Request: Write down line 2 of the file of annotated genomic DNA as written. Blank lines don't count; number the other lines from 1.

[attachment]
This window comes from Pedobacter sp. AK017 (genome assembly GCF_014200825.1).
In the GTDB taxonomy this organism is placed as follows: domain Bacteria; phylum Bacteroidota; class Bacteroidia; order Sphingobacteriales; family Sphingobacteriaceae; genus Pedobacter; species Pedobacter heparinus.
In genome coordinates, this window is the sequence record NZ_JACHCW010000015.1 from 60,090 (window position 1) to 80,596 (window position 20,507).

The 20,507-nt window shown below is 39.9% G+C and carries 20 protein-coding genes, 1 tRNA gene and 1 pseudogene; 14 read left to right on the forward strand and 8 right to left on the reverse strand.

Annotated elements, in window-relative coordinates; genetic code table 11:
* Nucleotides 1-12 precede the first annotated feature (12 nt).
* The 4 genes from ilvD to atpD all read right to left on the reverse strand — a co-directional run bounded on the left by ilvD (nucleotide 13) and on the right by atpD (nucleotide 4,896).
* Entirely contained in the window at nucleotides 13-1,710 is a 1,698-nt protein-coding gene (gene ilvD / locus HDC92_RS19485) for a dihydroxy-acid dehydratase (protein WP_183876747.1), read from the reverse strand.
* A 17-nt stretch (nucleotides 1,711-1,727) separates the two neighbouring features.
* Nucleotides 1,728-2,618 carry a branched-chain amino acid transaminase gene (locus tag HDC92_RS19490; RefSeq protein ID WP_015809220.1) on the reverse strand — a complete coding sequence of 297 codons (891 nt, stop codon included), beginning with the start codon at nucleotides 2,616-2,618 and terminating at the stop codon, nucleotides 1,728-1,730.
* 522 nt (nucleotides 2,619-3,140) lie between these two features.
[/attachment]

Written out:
In the GTDB taxonomy this organism is placed as follows: domain Bacteria; phylum Bacteroidota; class Bacteroidia; order Sphingobacteriales; family Sphingobacteriaceae; genus Pedobacter; species Pedobacter heparinus.